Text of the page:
Though the stadium is now long gone, you can find a plaque honoring its history in the north parking lot at Empower Field at Mile High. A marker in the exact location of home plate is roughly 500 feet from the plaque.
CONNECTICUT: Lighthouse Point Park, New Haven (map)
Everyone loves a baseball stadium overlooking the water, thrilling when a baseball lands in the drink in cities like San Francisco or Pittsburgh. It’s shocking, then, that no big league team has decided to incorporate a lighthouse.
That’s not a problem in New Haven, where Lighthouse Point Park — situated on the Long Island Sound — once played host to exhibitions involving big leaguers when there were bans on Sunday baseball nearby.
The park was at its most bustling in 1919, when Babe Ruth and his Red Sox came by, as well as Walter Johnson and a team of All-Stars. The field is long gone, but if you stand at the splash park with the beach behind you, you’re essentially standing in deep right field.
DELAWARE: Judy Johnson’s house, Marshalltown (map)
Johnson was arguably the greatest third baseman in the history of the Negro Leagues. He played 17 years — most notably with the powerful Hilldale Club and Pittsburgh Crawfords — and was elected to the Hall of Fame in 1975.
You can still see the place on Kiamensi Ave. he called home with his wife, Anita, from 1934 until shortly before his death in 1989. Though it’s a recently renovated private residence (so please be respectful), there’s a plaque on the corner of the property. For more photo ops, head to a Blue Rocks game at nearby Frawley Stadium in Wilmington, where Johnson’s statue resides.
FLORIDA: Babe Ruth’s longest home run, Tampa (map)
On April 4, 1919, Ruth’s Red Sox faced off against the New York Giants in a preseason game at what was then Tampa’s Plant Field. During that game, Ruth hit what was measured to be a 587-foot home run — the longest of his career.
There is plenty of doubt cast on that number today, but what’s the fun in debunking myths? Instead, check out the site for yourself. A plaque commemorating the moment sits on the University of Tampa’s campus, outside the John Sykes College of Business.
GEORGIA: Ponce de Leon Park’s magnolia tree, Atlanta (map)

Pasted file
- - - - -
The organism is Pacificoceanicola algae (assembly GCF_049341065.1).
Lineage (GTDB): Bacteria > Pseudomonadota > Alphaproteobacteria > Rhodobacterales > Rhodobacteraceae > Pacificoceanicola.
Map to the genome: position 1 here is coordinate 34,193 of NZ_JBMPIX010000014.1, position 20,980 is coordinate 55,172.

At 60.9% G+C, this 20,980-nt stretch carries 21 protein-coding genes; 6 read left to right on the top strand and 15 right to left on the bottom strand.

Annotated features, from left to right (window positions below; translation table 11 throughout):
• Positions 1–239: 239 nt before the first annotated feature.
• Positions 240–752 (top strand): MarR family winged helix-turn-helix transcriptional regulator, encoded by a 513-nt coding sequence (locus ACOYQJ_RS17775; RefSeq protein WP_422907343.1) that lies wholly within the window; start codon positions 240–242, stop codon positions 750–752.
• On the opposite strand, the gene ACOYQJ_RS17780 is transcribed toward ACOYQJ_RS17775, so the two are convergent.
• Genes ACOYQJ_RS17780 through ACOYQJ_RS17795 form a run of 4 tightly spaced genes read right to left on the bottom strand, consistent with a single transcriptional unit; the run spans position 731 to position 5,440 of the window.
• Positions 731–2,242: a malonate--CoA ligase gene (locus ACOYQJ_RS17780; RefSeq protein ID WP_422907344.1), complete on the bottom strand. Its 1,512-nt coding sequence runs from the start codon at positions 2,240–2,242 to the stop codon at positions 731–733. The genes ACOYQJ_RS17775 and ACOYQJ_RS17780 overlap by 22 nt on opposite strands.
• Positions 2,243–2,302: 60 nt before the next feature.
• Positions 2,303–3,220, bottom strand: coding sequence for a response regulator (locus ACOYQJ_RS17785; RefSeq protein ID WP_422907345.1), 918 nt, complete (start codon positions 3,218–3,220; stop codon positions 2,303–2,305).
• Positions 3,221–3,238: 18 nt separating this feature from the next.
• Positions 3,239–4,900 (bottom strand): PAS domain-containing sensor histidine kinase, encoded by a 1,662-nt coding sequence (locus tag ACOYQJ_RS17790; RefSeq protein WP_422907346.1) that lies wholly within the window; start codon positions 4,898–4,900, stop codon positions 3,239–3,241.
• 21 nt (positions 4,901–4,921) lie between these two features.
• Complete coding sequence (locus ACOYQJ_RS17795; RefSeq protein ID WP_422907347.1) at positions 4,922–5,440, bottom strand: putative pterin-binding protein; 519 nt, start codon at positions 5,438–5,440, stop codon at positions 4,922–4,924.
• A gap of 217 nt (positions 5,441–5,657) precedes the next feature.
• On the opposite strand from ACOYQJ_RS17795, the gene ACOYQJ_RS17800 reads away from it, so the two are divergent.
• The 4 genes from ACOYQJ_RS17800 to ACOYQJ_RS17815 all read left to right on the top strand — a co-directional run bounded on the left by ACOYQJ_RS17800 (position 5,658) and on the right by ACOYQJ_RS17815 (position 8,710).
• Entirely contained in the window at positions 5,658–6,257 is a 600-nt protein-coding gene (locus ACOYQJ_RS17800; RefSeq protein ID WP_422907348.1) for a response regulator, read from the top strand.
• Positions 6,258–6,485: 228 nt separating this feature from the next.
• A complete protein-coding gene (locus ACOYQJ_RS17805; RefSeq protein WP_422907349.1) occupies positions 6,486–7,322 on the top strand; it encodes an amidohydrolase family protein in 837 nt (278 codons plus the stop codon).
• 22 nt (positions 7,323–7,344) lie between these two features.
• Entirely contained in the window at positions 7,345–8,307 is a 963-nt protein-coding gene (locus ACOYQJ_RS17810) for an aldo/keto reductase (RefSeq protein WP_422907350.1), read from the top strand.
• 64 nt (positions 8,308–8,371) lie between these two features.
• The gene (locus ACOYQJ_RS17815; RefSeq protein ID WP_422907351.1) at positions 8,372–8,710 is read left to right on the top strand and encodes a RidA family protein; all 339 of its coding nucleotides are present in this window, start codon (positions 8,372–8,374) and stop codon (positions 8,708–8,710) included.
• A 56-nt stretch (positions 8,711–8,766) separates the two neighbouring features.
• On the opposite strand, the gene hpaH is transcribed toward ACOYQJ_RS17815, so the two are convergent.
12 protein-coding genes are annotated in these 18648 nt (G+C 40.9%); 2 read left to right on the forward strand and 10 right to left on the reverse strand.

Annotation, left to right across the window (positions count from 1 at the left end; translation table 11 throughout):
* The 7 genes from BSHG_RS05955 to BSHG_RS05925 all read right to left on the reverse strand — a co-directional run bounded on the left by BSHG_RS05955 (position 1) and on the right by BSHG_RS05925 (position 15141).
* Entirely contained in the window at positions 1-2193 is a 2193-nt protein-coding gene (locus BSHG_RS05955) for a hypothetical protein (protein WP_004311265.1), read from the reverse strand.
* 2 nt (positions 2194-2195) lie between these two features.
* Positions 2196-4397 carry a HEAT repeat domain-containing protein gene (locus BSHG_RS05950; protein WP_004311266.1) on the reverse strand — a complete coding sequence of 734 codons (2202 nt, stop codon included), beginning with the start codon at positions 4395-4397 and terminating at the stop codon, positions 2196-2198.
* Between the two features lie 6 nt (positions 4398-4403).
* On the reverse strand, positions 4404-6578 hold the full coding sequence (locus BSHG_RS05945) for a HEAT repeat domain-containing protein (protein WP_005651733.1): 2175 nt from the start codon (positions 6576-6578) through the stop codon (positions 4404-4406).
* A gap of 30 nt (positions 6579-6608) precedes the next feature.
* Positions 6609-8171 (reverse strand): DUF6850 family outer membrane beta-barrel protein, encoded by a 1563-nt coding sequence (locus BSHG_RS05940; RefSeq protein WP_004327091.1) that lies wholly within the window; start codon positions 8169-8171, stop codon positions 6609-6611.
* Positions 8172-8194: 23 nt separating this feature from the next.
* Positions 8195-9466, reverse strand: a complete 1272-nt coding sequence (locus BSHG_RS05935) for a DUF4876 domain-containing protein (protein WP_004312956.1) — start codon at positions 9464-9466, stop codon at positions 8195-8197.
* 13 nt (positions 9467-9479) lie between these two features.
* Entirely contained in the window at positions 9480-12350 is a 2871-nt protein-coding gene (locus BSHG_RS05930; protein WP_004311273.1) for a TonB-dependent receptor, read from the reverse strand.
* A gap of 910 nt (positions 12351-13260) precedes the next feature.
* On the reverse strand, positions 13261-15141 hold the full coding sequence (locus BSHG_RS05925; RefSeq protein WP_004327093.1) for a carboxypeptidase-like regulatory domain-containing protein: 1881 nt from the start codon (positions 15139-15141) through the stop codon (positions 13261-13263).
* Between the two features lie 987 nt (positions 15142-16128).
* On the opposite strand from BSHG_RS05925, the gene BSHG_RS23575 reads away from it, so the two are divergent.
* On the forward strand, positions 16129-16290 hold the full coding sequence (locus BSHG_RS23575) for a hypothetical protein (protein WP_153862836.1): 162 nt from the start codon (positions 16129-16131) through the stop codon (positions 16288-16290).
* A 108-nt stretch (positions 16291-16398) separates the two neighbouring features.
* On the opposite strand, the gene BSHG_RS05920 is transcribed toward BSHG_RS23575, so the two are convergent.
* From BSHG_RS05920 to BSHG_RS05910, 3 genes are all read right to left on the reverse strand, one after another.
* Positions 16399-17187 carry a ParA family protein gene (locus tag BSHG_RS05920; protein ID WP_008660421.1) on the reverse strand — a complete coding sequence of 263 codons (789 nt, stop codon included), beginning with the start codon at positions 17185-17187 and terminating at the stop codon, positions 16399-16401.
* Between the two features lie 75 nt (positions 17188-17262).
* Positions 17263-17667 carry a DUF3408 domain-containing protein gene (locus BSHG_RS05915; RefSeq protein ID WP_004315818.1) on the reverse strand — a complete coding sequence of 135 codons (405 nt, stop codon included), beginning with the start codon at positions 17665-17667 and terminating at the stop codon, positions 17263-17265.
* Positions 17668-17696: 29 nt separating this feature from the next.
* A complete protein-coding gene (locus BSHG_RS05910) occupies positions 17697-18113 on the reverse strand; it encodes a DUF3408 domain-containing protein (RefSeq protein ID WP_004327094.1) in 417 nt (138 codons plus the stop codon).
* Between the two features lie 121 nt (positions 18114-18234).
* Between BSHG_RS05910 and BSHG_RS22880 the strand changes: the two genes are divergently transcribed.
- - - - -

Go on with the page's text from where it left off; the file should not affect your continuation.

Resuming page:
Though Ponce de Leon Park — the home of the Southern Association’s Crackers and the Negro American League’s Black Crackers — is no longer there, one famous part of its history still resides in the same place it always has: The center-field magnolia tree. The tree sat some 462 feet from home plate, its branches at times hanging over the outfield, but sluggers Babe Ruth and Eddie Mathews managed to reach it with some historic clouts.
Sadly, no one is hitting homers into it any longer. The tree now sits behind a Whole Foods at Midtown Market and can also be seen along Atlanta’s Beltline, a former railroad bed turned into a mixed-use trail.
HAWAII: Babe Ruth’s Banyan tree, Hilo (map)
Take a drive down Hawaii’s Banyan Drive, and you’ll see some absolutely amazing trees — all planted to honor some of the country’s greats. It’s kind of like Hollywood’s Walk of Fame, done in a more Hawaiian style.
Alongside names like Amelia Earhart and Cecil B. DeMille — who started the practice — sits a tree for George Herman “Babe” Ruth. The tree was planted in 1933 while the Babe was barnstorming in Hawaii.
IDAHO: Harmon Killebrew’s grave, Payette (map)
The mighty slugger, who smashed 573 home runs and led the American League in homers six times en route to induction to the Hall of Fame, has a particularly fitting gravestone, as well. Located in the Riverside Cemetery in Payette — the city where he was born — the tombstone features Killebrew finishing a mighty cut on the front. On the back, it shows a baseball stadium with the phrase, “We’re raising boys, not grass.”